“You don’t want me to come down there. I ain’t nice like the boss; I’ll slap the black off your ass! Get to work! ” – Hoppin’ Bob
Number of Times Seen – 1 (15 Jun 2020)
Brief Synopsis – During the 1920’s, two black men from New York are sent to do a moonshine deal in Mississippi and inadvertently get framed for murder by a corrupt sheriff.
My Take on it – This is a film that I’ve avoided for over twenty years because I didn’t expect it to be very good despite having Eddie Murphy in the lead role.
Unfortunately, it tries much too hard to be a newer The Shawshank Redemption (1994) and fails miserably in that attempt because there is no comparison between these two films on any level.
The film’s comic tone lessens so much of the themes developed here which have so much potential in a very dramatic tone an that makes this even less enjoyable to watch unfold.
Eddie Murphy and Martin Lawrence are both great actors yet this film has their characters bickering too much which in the end makes it even more difficult to like either of their characters.
The bets thing about this film is the make-up used to age these characters o much over the course of the film and this adds to the realism of things.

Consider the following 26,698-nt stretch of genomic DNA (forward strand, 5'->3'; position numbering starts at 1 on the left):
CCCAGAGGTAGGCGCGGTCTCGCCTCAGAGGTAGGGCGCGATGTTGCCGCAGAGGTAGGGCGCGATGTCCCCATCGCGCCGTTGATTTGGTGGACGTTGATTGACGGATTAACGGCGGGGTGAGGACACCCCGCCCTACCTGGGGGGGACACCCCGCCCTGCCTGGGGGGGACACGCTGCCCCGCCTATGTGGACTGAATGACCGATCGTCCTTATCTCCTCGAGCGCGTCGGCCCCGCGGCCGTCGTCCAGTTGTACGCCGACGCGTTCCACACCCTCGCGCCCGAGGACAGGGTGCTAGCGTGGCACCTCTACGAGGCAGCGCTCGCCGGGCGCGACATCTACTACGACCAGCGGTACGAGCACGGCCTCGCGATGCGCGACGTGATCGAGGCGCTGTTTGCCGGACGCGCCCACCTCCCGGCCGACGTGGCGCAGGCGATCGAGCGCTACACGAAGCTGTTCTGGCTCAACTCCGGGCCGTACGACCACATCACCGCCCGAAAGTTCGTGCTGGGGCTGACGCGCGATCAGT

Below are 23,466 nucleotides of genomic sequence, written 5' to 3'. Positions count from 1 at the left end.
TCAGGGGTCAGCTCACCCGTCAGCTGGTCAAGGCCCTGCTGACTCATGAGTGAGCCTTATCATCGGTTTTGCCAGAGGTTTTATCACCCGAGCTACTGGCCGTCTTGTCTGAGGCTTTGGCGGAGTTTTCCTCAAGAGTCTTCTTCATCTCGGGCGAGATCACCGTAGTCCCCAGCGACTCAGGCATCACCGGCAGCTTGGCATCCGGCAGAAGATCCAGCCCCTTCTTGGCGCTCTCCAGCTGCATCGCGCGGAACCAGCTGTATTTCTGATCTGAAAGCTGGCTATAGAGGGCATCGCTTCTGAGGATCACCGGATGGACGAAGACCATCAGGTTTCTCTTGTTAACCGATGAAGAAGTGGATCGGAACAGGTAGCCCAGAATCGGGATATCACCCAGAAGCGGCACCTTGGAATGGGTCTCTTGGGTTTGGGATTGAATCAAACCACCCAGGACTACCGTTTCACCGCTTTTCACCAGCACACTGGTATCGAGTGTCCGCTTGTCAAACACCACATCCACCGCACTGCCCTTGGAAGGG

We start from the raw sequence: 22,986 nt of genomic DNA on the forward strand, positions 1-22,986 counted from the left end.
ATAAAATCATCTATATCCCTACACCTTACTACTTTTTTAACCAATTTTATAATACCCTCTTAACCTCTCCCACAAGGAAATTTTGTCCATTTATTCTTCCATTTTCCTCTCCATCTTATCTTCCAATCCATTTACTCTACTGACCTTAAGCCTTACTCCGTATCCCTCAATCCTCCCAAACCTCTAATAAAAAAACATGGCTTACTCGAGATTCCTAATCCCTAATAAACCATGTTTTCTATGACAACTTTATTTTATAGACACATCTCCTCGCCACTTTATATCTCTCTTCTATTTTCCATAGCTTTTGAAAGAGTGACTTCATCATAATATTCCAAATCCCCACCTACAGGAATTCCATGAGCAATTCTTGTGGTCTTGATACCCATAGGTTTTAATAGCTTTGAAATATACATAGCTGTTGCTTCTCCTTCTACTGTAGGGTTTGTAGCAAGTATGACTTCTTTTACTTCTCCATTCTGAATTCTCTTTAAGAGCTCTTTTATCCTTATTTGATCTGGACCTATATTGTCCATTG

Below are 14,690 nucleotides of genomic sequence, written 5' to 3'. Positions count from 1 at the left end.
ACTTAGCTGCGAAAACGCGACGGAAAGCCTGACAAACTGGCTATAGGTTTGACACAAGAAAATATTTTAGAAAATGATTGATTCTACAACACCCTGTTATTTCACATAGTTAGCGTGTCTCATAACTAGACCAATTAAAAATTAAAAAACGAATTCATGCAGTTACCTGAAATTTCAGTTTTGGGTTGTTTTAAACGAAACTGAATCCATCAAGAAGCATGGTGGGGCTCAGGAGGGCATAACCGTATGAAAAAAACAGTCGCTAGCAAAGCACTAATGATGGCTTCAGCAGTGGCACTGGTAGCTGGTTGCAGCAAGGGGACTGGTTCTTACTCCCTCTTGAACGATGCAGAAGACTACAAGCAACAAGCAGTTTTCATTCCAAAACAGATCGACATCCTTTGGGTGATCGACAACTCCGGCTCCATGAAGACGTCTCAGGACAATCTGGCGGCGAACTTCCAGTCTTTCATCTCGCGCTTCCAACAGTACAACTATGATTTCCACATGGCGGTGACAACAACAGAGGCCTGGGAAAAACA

The story is filled with far too many social issues dealing with the “South” and they feel crammed together over the 108 minute runtime.
This takes away from some of these themes being more poignant which is a shame.
The story also fails to effectively use the idea of passage of time here because they have so much wasted potential with things here.
Bottom Line – Film that doesn’t work well enough because it tries too hard to copy the success of The Shawshank Redemption (1994). The comic tone of the story takes away from some of the potentially powerful scenes and it just isn’t enjoyable enough. Murphy and Lawrence are great actors yet this film has them bickering too much and that makes it more difficult to like either of them. The make-up years to age the characters is spectacular and helps make things feel a bit more realistic. The story tries to cram in as many social issues of the “South” into just 108 minutes and things feel too forced instead of poignant like one would hope. The story also fails to effectively use the passage of time to make things work better which is a shame due to the potential that they have here.
MovieRob’s Favorite Trivia – When Ray and Claude are standing on a box of bottles, Claude mentions that a one of his toes has slipped into one of them. This actually happened during the take, but Martin Lawrence kept going, despite Eddie Murphy‘s laughing, which is genuine. (From IMDB)
Rating – Razzie Worthy (4/10)
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